An ACO is an organization comprised of a variety of healthcare providers who work together to manage and coordinate patient care, and is held accountable for the quality and cost of such care. The financial attractiveness of the ACO model is that the organization will have the opportunity to share in the cost savings resulting from the provision of evidence-based, coordinated patient care, which shared savings will ultimately trickle down to the ACO’s members. A typical ACO will include, at a minimum, primary care physicians and specialists. While hospitals are likely to be involved in ACOs, and may, in many instances, even drive ACO formation, hospital participation is not required.
June 26, 2011
FDA Approves First Mobile Application for Diagnostic Radiology
By: Elizabeth Sullivan
Earlier this year, the FDA cleared the first mobile device application allowing physicians to view diagnostic radiology images on iPhones and iPads. The mobile application, Mobile MIM, allows a physician to view CT scans, MRI scans, and nuclear medicine technology, such as PET scans, through his or her mobile device. While the FDA has approved the mobile application, it is not intended to replace a full workstation and is indicated only for use where the physician does not have access to a workstation.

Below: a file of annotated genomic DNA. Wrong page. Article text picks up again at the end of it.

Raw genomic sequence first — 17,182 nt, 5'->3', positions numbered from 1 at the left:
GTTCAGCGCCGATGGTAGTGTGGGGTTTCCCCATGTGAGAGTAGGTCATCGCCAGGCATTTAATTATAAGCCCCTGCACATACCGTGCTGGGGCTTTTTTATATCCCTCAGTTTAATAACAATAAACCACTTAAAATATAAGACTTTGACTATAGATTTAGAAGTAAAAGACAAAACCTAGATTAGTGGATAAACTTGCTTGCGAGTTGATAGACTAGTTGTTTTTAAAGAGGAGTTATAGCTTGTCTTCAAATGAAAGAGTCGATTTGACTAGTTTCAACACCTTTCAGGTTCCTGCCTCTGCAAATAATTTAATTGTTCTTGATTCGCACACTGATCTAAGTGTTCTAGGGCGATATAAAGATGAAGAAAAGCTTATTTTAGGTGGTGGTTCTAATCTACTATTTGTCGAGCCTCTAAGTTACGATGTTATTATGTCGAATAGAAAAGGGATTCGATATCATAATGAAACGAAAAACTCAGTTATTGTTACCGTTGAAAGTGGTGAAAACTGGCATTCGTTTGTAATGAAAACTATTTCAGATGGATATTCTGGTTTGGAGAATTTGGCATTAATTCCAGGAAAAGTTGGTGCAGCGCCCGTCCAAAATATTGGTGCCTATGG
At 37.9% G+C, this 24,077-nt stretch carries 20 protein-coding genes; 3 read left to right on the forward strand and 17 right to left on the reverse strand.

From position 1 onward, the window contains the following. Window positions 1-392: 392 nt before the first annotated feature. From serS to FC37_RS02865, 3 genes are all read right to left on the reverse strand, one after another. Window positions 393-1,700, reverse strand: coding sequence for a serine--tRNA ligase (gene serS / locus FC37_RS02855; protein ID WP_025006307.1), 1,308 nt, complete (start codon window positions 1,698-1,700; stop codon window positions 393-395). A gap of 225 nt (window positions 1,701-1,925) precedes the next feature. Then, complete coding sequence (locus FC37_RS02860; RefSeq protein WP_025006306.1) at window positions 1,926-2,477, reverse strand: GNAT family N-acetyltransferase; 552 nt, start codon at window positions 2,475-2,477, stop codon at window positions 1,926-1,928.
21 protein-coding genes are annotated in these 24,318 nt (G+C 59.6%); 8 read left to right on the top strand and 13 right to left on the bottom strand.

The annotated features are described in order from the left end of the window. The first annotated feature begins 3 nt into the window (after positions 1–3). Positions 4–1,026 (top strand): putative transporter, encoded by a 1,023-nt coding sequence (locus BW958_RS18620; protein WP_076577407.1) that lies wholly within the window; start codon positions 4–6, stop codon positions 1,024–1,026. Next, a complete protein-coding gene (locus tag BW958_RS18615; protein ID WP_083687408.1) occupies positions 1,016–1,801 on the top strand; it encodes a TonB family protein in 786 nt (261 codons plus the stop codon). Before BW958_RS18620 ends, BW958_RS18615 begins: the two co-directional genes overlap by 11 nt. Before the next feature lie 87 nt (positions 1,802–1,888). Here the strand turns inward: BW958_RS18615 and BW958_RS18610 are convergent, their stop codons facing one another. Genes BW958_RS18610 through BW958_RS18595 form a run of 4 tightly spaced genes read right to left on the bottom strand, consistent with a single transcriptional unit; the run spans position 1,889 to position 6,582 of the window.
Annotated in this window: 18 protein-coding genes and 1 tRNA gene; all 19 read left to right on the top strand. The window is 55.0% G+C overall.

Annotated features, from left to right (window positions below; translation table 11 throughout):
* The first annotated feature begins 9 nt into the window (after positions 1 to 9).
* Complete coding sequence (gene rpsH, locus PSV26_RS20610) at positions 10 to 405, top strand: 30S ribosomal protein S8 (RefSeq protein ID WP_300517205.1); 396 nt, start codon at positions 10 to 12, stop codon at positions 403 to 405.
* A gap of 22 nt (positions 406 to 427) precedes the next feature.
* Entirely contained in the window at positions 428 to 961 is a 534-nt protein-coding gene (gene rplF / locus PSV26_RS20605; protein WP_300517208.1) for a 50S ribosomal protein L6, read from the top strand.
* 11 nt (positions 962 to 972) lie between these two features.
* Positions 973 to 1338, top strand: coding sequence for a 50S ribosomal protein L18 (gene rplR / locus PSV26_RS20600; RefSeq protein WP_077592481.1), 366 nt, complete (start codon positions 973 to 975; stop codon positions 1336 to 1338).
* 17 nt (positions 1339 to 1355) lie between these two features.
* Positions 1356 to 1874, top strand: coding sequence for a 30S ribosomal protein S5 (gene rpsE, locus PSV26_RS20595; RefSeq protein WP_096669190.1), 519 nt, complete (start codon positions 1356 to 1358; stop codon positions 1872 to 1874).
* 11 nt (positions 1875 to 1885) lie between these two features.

June 26, 2011
Medicare Reimbursement for Beneficiaries with Permanent Pacemakers
By: Elizabeth Sullivan
The Centers for Medicare & Medicaid Services (CMS) have proposed modifying the current National Coverage Determination Manual to cover reimbursement for MRIs performed on Medicare beneficiaries with permanent pacemakers.
In its Proposed Decision Memo for Magnetic Resonance Imaging (MRI) (CAG – 00399R3) (“Memorandum”), CMS issued the statement that “evidence is adequate to conclude that magnetic resonance imaging (MRI) improves health outcomes for Medicare beneficiaries with implanted permanent pacemakers when . . . used according to the FDA-approved labeling for use in an MRI environment.”
June 23, 2011